You should not appeal your long-term disability denial letter without the assistance of an attorney, a qualified attorney who knows how to appeal ERISA disability cases. Don’t hire a general practice attorney, a family law attorney, or some guy who represented you in a traffic ticket years ago and you thought he was a nice guy. Those are not the people that you should have helping you appealing your denial letter.
You need to have an attorney who understands the process, who’s been through the process and understands what is at stake if you lose in the process. You also then someone who’s willing to go to federal district court on your behalf if you lose. If they’ve done all the groundwork you have a better chance to prevail later on down the road.
The Problem With Appealing on Your Own Denial Letter
A lot of these policies will only give you one opportunity to appeal your denial letter before you have to go to federal district court. And if you do not include all, and I mean all of the evidence that supports your disability in that initial claim and in your appeal, then your claim will be denied.
Further, you will have very limited arguments going forward in federal district court. You can’t bring new evidence out in federal district court. The only thing that you can do in federal district court is to rely on the administrative record that you created in your appeal within the insurance company in your appeal.
So if the insurance company sends you a denial letter for your long-term disability claim, and you have one opportunity to appeal, then this is it, folks. And if you don’t do everything that you need to do within that 180 days, then you are essentially out of luck. You will not be able to win your case when you get to federal district court.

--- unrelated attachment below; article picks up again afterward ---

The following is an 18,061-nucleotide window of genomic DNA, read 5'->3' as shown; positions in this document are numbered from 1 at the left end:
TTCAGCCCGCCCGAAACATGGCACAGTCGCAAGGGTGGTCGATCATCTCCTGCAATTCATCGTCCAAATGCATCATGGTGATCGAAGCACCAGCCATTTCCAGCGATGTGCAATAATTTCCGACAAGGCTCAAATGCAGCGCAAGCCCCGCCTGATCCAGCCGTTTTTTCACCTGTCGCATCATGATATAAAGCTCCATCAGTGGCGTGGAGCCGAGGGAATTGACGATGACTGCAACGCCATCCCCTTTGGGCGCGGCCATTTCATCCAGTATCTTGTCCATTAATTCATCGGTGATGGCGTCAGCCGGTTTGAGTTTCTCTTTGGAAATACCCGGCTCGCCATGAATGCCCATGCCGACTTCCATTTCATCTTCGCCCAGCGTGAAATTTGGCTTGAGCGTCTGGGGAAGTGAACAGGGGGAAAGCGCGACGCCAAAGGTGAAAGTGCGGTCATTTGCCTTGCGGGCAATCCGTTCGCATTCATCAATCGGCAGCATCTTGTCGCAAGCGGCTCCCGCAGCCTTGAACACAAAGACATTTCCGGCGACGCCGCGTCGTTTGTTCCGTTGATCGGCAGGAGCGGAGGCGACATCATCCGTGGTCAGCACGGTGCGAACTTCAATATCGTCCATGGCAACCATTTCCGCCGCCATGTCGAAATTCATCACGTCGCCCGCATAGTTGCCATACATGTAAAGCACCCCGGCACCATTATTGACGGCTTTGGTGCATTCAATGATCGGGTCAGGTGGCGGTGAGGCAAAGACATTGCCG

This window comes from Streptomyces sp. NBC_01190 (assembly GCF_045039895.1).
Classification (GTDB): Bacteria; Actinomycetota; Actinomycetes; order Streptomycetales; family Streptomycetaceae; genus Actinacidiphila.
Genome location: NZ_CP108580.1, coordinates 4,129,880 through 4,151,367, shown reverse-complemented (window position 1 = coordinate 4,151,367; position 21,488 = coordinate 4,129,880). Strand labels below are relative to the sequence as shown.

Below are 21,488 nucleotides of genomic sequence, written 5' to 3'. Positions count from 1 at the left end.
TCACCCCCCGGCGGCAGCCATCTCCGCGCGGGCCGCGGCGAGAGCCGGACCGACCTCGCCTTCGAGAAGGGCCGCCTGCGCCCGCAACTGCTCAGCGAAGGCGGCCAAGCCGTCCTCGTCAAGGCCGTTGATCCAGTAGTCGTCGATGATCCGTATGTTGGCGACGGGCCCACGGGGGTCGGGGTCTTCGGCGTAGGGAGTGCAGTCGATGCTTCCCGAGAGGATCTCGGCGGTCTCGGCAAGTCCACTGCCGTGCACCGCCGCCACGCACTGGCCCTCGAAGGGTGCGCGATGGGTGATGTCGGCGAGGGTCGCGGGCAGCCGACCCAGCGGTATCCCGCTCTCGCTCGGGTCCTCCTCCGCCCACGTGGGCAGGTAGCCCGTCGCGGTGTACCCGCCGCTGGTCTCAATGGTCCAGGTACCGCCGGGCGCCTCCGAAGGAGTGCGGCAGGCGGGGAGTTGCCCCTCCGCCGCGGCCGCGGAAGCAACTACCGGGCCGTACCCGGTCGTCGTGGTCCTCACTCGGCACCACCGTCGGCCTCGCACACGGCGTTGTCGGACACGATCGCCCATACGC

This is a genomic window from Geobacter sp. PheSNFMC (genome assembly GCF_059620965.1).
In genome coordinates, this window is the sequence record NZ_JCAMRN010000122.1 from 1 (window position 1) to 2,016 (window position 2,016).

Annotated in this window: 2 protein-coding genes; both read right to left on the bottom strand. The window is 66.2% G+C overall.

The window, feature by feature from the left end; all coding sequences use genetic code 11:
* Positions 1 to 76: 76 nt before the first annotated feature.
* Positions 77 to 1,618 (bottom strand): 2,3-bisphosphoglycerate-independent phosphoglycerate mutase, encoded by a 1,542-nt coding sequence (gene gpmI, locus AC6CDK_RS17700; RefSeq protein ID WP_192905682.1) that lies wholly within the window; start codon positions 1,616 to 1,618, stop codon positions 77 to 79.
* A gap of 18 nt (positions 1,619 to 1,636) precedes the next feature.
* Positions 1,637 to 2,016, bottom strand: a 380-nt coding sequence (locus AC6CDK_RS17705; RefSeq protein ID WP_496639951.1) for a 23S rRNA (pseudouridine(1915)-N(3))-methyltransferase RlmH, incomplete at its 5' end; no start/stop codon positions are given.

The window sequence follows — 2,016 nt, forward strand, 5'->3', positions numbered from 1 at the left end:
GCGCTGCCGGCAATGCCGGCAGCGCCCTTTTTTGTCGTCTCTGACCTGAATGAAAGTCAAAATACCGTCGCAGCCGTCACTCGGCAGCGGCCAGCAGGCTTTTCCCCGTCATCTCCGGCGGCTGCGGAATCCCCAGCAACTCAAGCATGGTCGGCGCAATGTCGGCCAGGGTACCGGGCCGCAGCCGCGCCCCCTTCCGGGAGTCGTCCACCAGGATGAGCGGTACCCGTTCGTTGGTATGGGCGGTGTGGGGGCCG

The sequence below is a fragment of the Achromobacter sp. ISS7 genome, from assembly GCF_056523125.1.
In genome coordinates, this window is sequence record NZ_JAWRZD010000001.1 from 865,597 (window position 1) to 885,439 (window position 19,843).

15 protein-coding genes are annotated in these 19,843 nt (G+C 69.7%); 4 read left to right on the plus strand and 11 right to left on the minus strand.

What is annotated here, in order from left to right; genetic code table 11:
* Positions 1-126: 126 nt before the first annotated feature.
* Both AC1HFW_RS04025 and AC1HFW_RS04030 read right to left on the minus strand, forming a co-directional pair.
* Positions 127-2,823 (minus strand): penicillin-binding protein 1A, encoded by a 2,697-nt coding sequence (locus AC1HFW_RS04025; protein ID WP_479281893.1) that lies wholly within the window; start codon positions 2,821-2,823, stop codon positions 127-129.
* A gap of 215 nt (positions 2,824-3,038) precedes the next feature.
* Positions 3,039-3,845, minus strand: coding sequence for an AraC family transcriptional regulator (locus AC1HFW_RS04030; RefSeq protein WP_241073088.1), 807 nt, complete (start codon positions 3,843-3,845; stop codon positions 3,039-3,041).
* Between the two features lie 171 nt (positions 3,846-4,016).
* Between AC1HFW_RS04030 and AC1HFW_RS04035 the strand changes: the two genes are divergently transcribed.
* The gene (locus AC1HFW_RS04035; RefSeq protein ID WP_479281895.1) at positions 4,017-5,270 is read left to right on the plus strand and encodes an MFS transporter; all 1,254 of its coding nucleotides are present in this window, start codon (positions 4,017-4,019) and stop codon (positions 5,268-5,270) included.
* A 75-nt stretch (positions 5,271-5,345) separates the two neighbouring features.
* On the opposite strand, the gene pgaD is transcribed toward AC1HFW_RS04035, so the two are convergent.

Now, alternatively, there are some policies that will give you two levels of administrative appeals.
If that is your policy, then you have two bites at the apple to take your administrative appeal and to fill the administrative record with information that supports your claim for long-term disability. But if you don’t do it right the first time, then you’re essentially waiting an entire year for nothing.
Do it right the first time, hire an attorney to appeal your denial letter.
Yes, it costs money. Yes, it’s not exactly what should. You should have been approved to begin with. They should have done the right thing. Yada, yada yada. I understand all of that.
But at the end of the day, it’s the difference between getting something that’s really good and not getting anything. And then having to rely on the federal government, which is well known for its ability to handle money, to take care of you in your disability.
No Need to Rely on The Government: Make Your Insurance Pay What They are Required
So let’s not rely on the federal government. Let’s rely on the insurance policy that you are protected by. They have agreed to cover you for a disabling condition that makes you unable or prevents you from being able to maintain the duties of your “own occupation” for that first two years and for “any occupation” for the next years after that.
So make sure that you hold their feet to the fire, hire an attorney to appeal your denial letter. Hire an attorney who knows what they’re doing and then do it right the first time. Stop using half measures to try to save a little bit of money.
Folks, let me tell you that people that I’ve seen exhaust their denial letter administrative appeals without putting enough information into the administrative record, have done so to their own detriment.
Don’t be that person.
Hire an attorney sooner rather than later, you won’t regret it.
If you need help, if you would like us to review your denial letter and to let you know if we think that you have a claim for appeal or for appealing that long term disability denial, we would be happy to look at that denial letter for you, give you some advice on what you should and shouldn’t be doing, and then help you appeal your denial letter so that you can win the very first time. Give us a call, send us an email or send us a message on Facebook. We’d be happy to help.